To those of us who were dreaming big when Intel teased a photo of a massive discrete GPU
on Twitter, it is time for a reality check—what we saw is not going into a consumer graphics card, no matter how enticing the proposition might seem (from a raw performance standpoint). Intel's graphics boss Raja Koduri, who had been retweeting the photo with cryptic messages
, finally set the record straight.
Right to the point, the large chip depicted is bound for the data center, and not in a product that will compete with NVIDIA's upcoming GeForce RTX 3080 Ti
(assuming such a model comes to fruition, with Ampere underneath the hood).
"Both XE-HPC based Ponte Vecchio (detailed at SC’19) and XE-HP based chip images shared recently are data center targeted GPUs. We need incredible computing solution range from edge to cloud to keep up with the data we are generating in real-time," Koduri said.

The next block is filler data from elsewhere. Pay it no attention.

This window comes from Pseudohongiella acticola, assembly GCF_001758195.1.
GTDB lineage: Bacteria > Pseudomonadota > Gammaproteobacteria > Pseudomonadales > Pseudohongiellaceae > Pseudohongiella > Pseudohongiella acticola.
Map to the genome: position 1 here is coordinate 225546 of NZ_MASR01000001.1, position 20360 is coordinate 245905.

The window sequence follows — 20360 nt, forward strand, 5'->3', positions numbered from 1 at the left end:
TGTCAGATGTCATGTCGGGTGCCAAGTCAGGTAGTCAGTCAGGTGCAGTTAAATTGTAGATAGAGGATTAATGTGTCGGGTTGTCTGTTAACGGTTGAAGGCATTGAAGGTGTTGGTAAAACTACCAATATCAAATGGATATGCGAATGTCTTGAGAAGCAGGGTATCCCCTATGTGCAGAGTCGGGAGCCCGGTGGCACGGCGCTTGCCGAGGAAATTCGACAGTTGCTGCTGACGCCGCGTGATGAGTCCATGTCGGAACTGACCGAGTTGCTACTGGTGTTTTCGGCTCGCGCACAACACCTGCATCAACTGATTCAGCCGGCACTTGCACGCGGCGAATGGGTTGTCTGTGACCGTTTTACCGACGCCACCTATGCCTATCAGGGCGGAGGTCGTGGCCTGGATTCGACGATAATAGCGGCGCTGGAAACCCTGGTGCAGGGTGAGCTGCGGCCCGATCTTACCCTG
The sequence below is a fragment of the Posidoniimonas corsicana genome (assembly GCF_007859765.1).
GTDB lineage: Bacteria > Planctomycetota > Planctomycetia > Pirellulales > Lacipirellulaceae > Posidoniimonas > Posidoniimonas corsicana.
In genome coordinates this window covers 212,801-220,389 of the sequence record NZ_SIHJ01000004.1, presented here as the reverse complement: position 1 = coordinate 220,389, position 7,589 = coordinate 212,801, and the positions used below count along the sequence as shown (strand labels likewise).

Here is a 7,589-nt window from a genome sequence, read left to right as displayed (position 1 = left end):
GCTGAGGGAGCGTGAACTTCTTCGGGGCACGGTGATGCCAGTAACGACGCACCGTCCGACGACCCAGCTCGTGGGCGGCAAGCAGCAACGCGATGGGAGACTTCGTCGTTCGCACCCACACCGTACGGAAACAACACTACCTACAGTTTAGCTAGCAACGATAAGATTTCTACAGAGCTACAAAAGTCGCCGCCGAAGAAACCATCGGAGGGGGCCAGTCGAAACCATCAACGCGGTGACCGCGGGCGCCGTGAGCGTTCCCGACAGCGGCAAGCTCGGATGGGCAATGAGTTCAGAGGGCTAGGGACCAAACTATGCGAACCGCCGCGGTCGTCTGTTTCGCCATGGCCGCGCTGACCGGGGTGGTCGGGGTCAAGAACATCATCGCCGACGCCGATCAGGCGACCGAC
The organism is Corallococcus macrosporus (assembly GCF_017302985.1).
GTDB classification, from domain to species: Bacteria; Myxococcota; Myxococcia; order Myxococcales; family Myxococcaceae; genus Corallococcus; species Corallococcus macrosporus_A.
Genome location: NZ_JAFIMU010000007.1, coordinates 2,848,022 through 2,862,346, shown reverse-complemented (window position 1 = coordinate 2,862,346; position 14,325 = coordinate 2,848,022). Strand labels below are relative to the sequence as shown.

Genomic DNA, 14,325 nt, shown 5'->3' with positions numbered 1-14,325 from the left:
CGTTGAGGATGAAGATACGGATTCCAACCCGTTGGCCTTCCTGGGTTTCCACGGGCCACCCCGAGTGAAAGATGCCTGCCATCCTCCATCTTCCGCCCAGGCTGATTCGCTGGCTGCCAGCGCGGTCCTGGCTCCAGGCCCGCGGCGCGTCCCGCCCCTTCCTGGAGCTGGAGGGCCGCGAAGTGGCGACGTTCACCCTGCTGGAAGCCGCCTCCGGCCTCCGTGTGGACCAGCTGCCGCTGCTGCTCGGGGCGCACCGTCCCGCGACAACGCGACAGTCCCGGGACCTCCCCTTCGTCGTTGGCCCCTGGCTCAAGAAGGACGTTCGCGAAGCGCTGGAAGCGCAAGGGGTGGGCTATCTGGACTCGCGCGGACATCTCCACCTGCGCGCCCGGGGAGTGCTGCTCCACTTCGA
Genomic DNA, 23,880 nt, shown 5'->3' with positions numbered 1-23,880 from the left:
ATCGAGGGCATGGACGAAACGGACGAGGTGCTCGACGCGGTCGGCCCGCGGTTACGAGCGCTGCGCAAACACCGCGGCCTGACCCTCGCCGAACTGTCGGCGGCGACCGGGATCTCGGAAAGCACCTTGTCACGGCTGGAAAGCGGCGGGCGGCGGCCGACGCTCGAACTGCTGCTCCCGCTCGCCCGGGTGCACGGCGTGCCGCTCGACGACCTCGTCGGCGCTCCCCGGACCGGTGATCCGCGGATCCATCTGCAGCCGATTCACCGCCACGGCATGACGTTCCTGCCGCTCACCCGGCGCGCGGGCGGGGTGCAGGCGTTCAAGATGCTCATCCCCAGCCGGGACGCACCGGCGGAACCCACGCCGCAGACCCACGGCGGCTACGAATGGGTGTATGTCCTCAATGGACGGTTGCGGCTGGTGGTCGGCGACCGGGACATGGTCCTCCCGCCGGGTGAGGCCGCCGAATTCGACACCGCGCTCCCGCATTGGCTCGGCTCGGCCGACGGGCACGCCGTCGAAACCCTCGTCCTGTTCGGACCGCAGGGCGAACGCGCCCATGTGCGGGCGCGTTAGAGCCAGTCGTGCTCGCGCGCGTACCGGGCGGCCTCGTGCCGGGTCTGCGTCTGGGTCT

We always knew this was a possibility, and a strong one at that. However, given that the industry at large is moving towards an increased focused on artificial intelligence (AI) workloads—such as NVIDIA's use of Tensor cores for DLSS—we held out a sliver of hope that we might have been looking at a high-end graphics card for gaming. No dice, though.
It remains to be seen what Intel will ultimately deliver to gamers, both this year and next. The only real glimpse of performance we have is from the Xe DG1 Software Development Vehicle
(pictured up top) that Intel sampled to ISVs earlier this year. Performance looked underwhelming from a live demo, but according to Intel, those cards were not indicative of what will end up in the hands of consumers.